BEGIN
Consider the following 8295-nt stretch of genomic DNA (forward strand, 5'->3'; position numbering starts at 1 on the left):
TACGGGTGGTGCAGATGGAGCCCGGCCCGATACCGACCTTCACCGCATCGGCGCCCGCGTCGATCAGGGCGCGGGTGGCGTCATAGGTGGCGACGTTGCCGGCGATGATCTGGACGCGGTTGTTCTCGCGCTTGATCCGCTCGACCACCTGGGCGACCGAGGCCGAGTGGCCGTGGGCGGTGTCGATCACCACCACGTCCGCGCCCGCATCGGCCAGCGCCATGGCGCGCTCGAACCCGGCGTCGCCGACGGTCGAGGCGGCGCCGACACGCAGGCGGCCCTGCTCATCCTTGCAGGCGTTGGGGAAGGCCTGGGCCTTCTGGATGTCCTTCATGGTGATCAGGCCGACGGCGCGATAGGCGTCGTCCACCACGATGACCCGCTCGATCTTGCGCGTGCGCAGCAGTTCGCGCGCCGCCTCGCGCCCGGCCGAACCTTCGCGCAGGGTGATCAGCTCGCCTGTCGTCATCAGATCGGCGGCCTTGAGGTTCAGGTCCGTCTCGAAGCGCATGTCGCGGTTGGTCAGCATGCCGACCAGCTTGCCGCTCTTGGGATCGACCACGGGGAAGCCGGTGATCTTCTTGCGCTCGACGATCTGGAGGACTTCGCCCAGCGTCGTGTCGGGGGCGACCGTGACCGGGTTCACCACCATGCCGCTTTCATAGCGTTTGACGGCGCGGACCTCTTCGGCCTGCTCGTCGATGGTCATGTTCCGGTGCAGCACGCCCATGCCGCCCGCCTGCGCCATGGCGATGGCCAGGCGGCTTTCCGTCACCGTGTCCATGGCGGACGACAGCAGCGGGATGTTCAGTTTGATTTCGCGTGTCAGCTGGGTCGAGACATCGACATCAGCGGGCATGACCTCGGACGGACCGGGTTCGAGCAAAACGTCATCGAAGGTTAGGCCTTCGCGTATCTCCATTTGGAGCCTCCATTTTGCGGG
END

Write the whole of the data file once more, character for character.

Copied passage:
Consider the following 8295-nt stretch of genomic DNA (forward strand, 5'->3'; position numbering starts at 1 on the left):
TACGGGTGGTGCAGATGGAGCCCGGCCCGATACCGACCTTCACCGCATCGGCGCCCGCGTCGATCAGGGCGCGGGTGGCGTCATAGGTGGCGACGTTGCCGGCGATGATCTGGACGCGGTTGTTCTCGCGCTTGATCCGCTCGACCACCTGGGCGACCGAGGCCGAGTGGCCGTGGGCGGTGTCGATCACCACCACGTCCGCGCCCGCATCGGCCAGCGCCATGGCGCGCTCGAACCCGGCGTCGCCGACGGTCGAGGCGGCGCCGACACGCAGGCGGCCCTGCTCATCCTTGCAGGCGTTGGGGAAGGCCTGGGCCTTCTGGATGTCCTTCATGGTGATCAGGCCGACGGCGCGATAGGCGTCGTCCACCACGATGACCCGCTCGATCTTGCGCGTGCGCAGCAGTTCGCGCGCCGCCTCGCGCCCGGCCGAACCTTCGCGCAGGGTGATCAGCTCGCCTGTCGTCATCAGATCGGCGGCCTTGAGGTTCAGGTCCGTCTCGAAGCGCATGTCGCGGTTGGTCAGCATGCCGACCAGCTTGCCGCTCTTGGGATCGACCACGGGGAAGCCGGTGATCTTCTTGCGCTCGACGATCTGGAGGACTTCGCCCAGCGTCGTGTCGGGGGCGACCGTGACCGGGTTCACCACCATGCCGCTTTCATAGCGTTTGACGGCGCGGACCTCTTCGGCCTGCTCGTCGATGGTCATGTTCCGGTGCAGCACGCCCATGCCGCCCGCCTGCGCCATGGCGATGGCCAGGCGGCTTTCCGTCACCGTGTCCATGGCGGACGACAGCAGCGGGATGTTCAGTTTGATTTCGCGTGTCAGCTGGGTCGAGACATCGACATCAGCGGGCATGACCTCGGACGGACCGGGTTCGAGCAAAACGTCATCGAAGGTTAGGCCTTCGCGTATCTCCATTTGGAGCCTCCATTTTGCGGG